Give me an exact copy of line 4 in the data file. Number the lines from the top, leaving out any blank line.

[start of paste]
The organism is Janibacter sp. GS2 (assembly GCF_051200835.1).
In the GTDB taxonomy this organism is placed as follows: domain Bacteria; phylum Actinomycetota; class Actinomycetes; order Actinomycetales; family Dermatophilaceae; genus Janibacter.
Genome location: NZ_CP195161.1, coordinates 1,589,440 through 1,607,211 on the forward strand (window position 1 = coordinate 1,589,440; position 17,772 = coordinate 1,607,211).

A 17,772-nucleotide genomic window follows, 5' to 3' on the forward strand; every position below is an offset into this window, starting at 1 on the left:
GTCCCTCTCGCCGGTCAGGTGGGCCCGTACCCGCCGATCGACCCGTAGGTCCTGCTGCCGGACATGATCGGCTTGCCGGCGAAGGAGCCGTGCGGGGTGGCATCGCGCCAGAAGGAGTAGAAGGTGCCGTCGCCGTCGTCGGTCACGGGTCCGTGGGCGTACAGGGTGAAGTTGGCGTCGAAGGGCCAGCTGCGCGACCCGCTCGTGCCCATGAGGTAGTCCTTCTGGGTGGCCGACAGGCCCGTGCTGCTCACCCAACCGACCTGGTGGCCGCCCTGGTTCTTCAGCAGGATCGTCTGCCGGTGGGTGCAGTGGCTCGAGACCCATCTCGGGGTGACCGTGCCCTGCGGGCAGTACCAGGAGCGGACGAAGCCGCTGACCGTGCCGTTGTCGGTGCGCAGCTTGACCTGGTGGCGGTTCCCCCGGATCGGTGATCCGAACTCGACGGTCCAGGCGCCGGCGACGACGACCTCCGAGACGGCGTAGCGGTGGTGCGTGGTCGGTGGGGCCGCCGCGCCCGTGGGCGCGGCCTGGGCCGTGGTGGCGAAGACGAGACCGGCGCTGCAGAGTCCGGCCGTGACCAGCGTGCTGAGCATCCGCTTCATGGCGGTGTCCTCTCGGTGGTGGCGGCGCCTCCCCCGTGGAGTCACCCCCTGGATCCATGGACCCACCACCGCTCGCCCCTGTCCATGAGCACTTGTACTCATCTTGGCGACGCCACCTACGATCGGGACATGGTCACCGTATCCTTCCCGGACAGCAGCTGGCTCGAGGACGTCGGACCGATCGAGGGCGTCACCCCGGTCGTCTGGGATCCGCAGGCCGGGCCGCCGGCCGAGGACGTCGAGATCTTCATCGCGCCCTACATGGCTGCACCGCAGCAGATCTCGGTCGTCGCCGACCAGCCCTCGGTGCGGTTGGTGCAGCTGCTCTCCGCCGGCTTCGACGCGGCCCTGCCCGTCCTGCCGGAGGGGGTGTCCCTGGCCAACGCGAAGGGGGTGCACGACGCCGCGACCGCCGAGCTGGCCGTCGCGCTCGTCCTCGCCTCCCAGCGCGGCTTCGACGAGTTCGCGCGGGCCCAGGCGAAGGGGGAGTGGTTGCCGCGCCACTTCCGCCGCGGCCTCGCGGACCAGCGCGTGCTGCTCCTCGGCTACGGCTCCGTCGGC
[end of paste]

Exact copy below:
A 17,772-nucleotide genomic window follows, 5' to 3' on the forward strand; every position below is an offset into this window, starting at 1 on the left: